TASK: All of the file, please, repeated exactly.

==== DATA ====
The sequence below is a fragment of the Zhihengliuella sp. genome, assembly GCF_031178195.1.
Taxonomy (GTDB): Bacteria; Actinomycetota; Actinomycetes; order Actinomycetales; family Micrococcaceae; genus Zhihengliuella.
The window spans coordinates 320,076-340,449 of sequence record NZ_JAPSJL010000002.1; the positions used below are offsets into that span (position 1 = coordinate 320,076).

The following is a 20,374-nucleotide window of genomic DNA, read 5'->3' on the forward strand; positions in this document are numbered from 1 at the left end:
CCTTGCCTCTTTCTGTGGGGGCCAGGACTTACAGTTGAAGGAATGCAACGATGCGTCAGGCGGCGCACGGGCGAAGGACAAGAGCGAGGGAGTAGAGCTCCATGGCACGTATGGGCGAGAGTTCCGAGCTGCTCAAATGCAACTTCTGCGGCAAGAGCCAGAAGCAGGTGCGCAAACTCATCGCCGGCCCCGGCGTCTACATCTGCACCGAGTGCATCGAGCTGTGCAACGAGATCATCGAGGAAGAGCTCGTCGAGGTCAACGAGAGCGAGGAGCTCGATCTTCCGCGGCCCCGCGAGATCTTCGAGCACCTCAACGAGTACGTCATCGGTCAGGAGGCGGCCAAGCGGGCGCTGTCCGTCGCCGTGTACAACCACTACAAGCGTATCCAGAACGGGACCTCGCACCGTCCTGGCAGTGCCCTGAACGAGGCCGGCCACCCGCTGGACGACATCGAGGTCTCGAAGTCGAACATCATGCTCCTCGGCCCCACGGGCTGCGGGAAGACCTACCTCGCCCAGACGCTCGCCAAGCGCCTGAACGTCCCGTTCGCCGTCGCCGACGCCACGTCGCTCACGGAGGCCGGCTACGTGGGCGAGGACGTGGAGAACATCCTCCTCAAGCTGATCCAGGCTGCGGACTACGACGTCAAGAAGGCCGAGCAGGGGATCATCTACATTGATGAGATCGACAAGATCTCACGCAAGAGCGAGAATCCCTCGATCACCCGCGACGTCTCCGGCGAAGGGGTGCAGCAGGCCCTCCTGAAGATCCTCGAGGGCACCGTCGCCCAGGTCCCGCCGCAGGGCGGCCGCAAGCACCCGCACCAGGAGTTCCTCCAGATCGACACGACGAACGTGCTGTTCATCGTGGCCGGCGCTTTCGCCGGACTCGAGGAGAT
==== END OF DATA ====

The sequence below is a fragment of the Zhihengliuella sp. genome, assembly GCF_031178195.1.
Taxonomy (GTDB): Bacteria; Actinomycetota; Actinomycetes; order Actinomycetales; family Micrococcaceae; genus Zhihengliuella.
The window spans coordinates 320,076-340,449 of sequence record NZ_JAPSJL010000002.1; the positions used below are offsets into that span (position 1 = coordinate 320,076).

The following is a 20,374-nucleotide window of genomic DNA, read 5'->3' on the forward strand; positions in this document are numbered from 1 at the left end:
CCTTGCCTCTTTCTGTGGGGGCCAGGACTTACAGTTGAAGGAATGCAACGATGCGTCAGGCGGCGCACGGGCGAAGGACAAGAGCGAGGGAGTAGAGCTCCATGGCACGTATGGGCGAGAGTTCCGAGCTGCTCAAATGCAACTTCTGCGGCAAGAGCCAGAAGCAGGTGCGCAAACTCATCGCCGGCCCCGGCGTCTACATCTGCACCGAGTGCATCGAGCTGTGCAACGAGATCATCGAGGAAGAGCTCGTCGAGGTCAACGAGAGCGAGGAGCTCGATCTTCCGCGGCCCCGCGAGATCTTCGAGCACCTCAACGAGTACGTCATCGGTCAGGAGGCGGCCAAGCGGGCGCTGTCCGTCGCCGTGTACAACCACTACAAGCGTATCCAGAACGGGACCTCGCACCGTCCTGGCAGTGCCCTGAACGAGGCCGGCCACCCGCTGGACGACATCGAGGTCTCGAAGTCGAACATCATGCTCCTCGGCCCCACGGGCTGCGGGAAGACCTACCTCGCCCAGACGCTCGCCAAGCGCCTGAACGTCCCGTTCGCCGTCGCCGACGCCACGTCGCTCACGGAGGCCGGCTACGTGGGCGAGGACGTGGAGAACATCCTCCTCAAGCTGATCCAGGCTGCGGACTACGACGTCAAGAAGGCCGAGCAGGGGATCATCTACATTGATGAGATCGACAAGATCTCACGCAAGAGCGAGAATCCCTCGATCACCCGCGACGTCTCCGGCGAAGGGGTGCAGCAGGCCCTCCTGAAGATCCTCGAGGGCACCGTCGCCCAGGTCCCGCCGCAGGGCGGCCGCAAGCACCCGCACCAGGAGTTCCTCCAGATCGACACGACGAACGTGCTGTTCATCGTGGCCGGCGCTTTCGCCGGACTCGAGGAGAT